Finding Peace - Andrew Barriger
The sequel to Finding Faith, this is a sweet, engaging novel. Itís well written and quite easy to read.
However, if this were a het novel, I wouldnít have bought it or read it. I donít really want cosy and domesticówhat we would call aga-saga novels. This would be the perfect novel to give a mother who was having a hard time coming to terms with the idea of the gay lifestyleóbecause it isnít: the gay lifestyle. Itís what Andrew Barriger wants to present as being possible, but it just doesnít ring true to me. Why? Well, itís too good to be true to be anyoneís lifestyle. This is the perfect American dream, lived by Tom and Taylor, in the perfect American town with the perfect American friends. Anyoneís mother would be pleased to think you lived like this!
So, a lovely book. You can curl up and read without being torn to shreds. I just happen to like shreds.
If, like me, you loved Finding Faith, youíll be delighted to spend a few more hours in the company of Taylor & Tom, lawyer and baker-turned-teacher, who found true love over a tray of chocolate croissants in a suburban American town.†
Falling in love is the easy bit.† Making it work against external pressures requires real commitment. Two years on, Taylor & Tom are ordinary gay men trying to make a good life together in a world geared, even in this 21st century, to straight relationships.
Life is a juggling act for most of us. Time for what is really important isnít easy to find.† Itís hard work to keep going past the first flush of passion and desire, when the stress and strain of everyday life takes hold.† Yet Taylor & Tom muddle through, despite holding down demanding day jobs and continuing to run a busy bakery store.† They manage because they have to, because itís worthwhile, with gentle good humour.† And the unequivocal support of friends who are their family.†
We revisit old friends like Taylorís former landlady, Gen, now involved in a serious romantic relationship herself.† Taylor & Tom must deal with troubled adolescent, Wayne, a student at the school where Tom teaches.† Abused by both father and brother because heís gay, Wayne needs a lot of TLC.† Taken in by Taylor & Tom, Wayne gets the space and encouragement he needs to grow, and even finds love of his own. Tragedy strikes in this follow-up story testing Taylor & Tomís resolve in unexpected places.
As in Finding Faith, this book has no explicit sex.† Iíd happily let my teens read it.† Yet itís plain Taylor & Tom enjoy intense physical intimacy that doesnít need spelling out.† Their love shines through everything they say and do.† I found that very touching and actually kinda sexy.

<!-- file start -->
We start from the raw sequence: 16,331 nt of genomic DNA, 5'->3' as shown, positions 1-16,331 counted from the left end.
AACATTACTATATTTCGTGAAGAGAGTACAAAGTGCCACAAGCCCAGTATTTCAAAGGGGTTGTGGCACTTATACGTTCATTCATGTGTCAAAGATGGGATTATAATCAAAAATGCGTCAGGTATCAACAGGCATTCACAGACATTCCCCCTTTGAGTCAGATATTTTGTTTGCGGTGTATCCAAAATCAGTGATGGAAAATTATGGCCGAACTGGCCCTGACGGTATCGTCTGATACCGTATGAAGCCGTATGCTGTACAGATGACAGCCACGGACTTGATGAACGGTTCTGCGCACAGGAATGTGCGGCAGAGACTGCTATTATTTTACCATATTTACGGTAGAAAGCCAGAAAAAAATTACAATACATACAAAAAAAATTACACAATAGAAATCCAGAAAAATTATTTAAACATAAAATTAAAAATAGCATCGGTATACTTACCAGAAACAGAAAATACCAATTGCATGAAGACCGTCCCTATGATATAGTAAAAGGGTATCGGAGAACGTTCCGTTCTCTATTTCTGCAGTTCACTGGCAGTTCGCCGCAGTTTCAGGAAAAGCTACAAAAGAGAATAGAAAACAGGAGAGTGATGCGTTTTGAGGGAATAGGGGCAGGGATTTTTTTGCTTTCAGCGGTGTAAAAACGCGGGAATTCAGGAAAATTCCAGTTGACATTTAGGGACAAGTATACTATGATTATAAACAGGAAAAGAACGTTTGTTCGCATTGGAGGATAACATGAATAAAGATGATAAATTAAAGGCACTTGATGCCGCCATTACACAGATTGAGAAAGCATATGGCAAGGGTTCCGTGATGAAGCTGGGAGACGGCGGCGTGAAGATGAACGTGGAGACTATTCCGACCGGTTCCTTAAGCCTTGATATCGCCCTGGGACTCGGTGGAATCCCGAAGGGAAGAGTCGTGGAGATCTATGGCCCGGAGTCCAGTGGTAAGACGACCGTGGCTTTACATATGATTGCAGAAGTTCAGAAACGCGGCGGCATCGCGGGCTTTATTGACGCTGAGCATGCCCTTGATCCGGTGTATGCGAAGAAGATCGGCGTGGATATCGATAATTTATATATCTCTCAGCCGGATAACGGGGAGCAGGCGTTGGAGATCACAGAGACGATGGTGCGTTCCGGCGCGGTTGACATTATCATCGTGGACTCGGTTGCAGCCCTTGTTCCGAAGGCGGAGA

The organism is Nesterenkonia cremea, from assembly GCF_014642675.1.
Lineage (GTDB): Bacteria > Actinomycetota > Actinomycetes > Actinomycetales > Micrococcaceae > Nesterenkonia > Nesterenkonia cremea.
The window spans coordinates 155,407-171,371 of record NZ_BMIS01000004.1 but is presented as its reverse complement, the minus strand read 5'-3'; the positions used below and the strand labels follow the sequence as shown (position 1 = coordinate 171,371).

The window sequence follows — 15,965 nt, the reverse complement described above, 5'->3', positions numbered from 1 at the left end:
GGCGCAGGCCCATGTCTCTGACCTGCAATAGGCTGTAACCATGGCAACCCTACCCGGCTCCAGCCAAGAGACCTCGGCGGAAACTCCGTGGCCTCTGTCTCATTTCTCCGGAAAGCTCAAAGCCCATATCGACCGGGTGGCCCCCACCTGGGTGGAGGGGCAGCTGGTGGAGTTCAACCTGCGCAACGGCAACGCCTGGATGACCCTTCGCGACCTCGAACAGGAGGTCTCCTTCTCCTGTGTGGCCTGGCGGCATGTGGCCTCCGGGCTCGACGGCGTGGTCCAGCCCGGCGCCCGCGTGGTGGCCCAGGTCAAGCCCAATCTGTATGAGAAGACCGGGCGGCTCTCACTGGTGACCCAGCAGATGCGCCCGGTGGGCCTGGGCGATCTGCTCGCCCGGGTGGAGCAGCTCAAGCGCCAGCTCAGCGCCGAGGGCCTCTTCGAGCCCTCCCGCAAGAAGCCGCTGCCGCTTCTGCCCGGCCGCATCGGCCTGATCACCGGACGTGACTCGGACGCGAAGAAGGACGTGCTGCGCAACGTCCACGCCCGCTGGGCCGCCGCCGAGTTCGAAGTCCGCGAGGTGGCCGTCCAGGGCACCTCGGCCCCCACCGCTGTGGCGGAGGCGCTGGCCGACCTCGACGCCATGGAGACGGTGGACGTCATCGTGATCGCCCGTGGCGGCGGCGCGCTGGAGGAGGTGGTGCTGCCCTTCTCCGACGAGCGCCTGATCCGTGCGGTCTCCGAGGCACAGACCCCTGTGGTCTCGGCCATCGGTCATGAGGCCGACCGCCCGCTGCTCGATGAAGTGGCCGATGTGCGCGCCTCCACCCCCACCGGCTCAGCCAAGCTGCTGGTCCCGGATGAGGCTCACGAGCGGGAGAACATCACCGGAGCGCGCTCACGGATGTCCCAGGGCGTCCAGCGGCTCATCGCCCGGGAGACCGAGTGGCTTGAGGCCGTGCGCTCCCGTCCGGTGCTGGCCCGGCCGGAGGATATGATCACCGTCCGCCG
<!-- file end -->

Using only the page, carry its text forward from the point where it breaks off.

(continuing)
The vibrant heart of this book is its realistic characters, and small town setting. It shows what matters isnít who you sleep with but what you do with your life.† Weíre all humans together so should have equality in law and daily life, free to be ourselves, treating others as we would have them treat us.
Taylor & Tom are ideal role models for young people struggling with sexual identity, maybe thinking they can never have what they need, like lasting love and family. Like any long term couple they have ups and downs, problems to be talked through and resolved, but they want whatís best for each other.† Taylor still has his pillow, and now Tom helps with tricky wardrobe decisions (Finding Faith).
Taylor & Tom love each other by any definition of the word, yet society denies their right to show that commitment, despite a relationship strong enough to withstand everything thrown at it. Gay marriage has become a contentious and divisive issue even since this book was published, so more than ever it deserves a wide audience.† Same sex couples want what any loving couple wants.† The definition of family is a group of people who love and care for each other so much their own needs come second. We all need family for occasions like Thanksgiving and Christmas, birth, death and marriage rituals, part of human experience marking us all. Taylor & Tom have so much to give itís shocking that many deny their right to raise children simply because theyíre a same sex couple.† How many unwanted children are born to straight couples caught by accident or too selfish to put children before their own needs?
Yeah itís a feelgood novel to boost the spirits but hey we donít get enough of those, particularly in the gay lit genre.†† I congratulate Andy Barriger for producing something extraordinary about two men who find faith in themselves and peace with the world, in the cocoon of friends, family and a supportive community .† Things that make life worthwhile for us all.† Highly recommended.† I hope thereís another sequel.
Buy Finding Peace:A Novel: from Amazon here